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Old Dawes Pond Preserve


Quick Facts

Parcel Name: Old Dawes Pond Preserve

Address: 35 Depot Street

Size: 14.0 acres

Owner: Grafton Land Trust

Acquired: 2004

Conservation Restriction: No

Trails: No

Biking: No

Horseback Riding: Yes

Canoe Launch: Yes

Hunting: With Written Permission

Fishing: Yes

Camping: No

Swimming: No


  • Click on the image to open an enlarged, printable aerial view of this parcel.


This 14-acre parcel lies on the southern side of Depot St. in South Grafton, between the Blackstone River and the former Blackstone Canal. Currently there is no trail on this parcel.


Harry Kotseas


This parcel was donated by Harry Kotseas in 2004. The Grafton Land Trust set up a limited liability company to hold the property, in order to insulate the GLT from any liability associated with hazardous waste. Although no evidence of such was found, any property along the river, with its industrial history, is bound to be a bit uncertain. For instance, on the northern side of Depot St. there are remains of concrete posts that supported a pipeline for oil delivery. It ran from the railroad track to the mill and was used for unloading bulk heating oil from tanker cars.



Cardinal Nesting, Old Dawes Pond: Arthur F. Pellerin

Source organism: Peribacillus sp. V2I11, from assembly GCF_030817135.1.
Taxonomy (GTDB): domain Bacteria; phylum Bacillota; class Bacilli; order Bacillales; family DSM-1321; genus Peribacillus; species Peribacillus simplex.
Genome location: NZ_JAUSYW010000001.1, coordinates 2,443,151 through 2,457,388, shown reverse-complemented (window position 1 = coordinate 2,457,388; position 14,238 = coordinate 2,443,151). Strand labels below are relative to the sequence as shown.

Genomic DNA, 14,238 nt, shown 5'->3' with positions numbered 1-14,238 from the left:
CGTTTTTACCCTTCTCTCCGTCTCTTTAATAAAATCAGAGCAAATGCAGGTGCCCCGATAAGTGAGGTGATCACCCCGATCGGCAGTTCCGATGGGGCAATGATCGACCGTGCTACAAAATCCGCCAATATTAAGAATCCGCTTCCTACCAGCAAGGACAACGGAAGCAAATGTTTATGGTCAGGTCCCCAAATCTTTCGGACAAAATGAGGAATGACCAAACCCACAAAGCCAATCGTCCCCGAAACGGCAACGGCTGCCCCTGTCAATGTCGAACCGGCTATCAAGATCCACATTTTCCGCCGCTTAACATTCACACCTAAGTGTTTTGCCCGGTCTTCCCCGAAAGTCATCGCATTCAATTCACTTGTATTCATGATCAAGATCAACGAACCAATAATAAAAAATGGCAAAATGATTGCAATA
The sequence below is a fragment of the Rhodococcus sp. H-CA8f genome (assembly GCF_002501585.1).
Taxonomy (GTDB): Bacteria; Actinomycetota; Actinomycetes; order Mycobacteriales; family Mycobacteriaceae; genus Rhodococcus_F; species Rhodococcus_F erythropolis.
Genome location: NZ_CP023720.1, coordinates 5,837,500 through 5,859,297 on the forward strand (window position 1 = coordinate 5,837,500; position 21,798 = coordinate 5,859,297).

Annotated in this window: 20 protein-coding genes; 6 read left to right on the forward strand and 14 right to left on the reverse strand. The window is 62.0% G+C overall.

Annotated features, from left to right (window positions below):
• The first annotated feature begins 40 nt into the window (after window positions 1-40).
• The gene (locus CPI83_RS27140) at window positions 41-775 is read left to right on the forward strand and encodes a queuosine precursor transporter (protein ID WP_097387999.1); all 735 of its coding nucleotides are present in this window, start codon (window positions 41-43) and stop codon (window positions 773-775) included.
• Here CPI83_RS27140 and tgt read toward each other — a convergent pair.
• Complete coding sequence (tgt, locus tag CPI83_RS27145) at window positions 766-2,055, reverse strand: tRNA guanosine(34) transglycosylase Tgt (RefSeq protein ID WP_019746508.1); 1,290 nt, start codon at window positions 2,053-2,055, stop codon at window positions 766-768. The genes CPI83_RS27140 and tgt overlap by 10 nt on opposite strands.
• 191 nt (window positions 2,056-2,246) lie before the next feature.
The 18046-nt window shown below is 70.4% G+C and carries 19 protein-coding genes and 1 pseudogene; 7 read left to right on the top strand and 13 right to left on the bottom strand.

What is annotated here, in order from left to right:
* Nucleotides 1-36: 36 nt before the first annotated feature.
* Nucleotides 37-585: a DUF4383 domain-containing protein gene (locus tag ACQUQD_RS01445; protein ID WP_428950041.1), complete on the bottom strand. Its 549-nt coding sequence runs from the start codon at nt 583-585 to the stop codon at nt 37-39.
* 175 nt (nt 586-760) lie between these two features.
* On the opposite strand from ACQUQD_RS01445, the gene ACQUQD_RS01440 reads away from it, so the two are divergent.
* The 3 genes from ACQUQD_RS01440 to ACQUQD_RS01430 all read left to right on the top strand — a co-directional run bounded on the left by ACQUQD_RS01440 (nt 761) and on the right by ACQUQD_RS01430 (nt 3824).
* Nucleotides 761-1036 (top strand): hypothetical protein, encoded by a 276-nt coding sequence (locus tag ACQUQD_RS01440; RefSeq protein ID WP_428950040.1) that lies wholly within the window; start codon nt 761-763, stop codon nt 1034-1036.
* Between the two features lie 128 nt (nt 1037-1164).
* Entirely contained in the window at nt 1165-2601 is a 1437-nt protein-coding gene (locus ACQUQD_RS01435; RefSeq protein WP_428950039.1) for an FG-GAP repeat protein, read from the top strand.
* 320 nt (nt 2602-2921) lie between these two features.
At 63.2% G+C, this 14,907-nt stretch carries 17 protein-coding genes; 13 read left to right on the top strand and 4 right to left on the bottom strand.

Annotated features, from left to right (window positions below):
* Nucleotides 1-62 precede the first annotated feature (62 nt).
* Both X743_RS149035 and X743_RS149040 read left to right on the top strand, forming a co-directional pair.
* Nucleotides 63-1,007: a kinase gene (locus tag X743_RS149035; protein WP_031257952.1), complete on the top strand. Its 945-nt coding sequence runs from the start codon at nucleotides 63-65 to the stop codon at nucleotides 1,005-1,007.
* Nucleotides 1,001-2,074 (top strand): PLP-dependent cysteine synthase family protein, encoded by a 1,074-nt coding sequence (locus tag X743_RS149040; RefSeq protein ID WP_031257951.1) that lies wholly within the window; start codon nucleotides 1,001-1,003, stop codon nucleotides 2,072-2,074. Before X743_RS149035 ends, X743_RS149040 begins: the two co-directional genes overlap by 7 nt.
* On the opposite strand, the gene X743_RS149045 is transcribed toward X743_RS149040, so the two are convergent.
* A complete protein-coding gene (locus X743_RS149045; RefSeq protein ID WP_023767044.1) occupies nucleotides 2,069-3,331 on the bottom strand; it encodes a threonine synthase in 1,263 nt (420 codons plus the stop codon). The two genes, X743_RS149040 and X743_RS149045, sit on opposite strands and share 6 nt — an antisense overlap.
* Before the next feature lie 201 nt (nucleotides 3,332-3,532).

(reference: oral account, Phil Gauthier) The Blackstone Canal fell into disuse by 1830, but water has continued to flow through that channel. In the 1920s a dam was built at the lower end of this section, making what was called Dawes Pond, after Harry Dawes who was supervisor of the mill and lived in the large brick house just across the canal. Two pump houses were installed with large cast-iron pipes running across the river to the white house across from the mill, where there were sand filters. The w ater was filtered and sent to the water tower at the corner of Depot St. and Providence Rd., now removed. It was used for the dye house, as well as the rest of the mill and perhaps the neighboring houses. The river turned the color of the current dye lot. The pumping equipment and pipes remain on the site, although the wooden houses that sheltered it rotted and were carried away by the 2005 flood. In the 1950s, J.J.O'Donnell, the owner of the mill at that time, raised special beef cattle on this property. Concrete posts and wire fencing from that time remain along the canal edge of the property. The current vegetation therefore dates from the time when the grazing was stopped, presumably about 1960.


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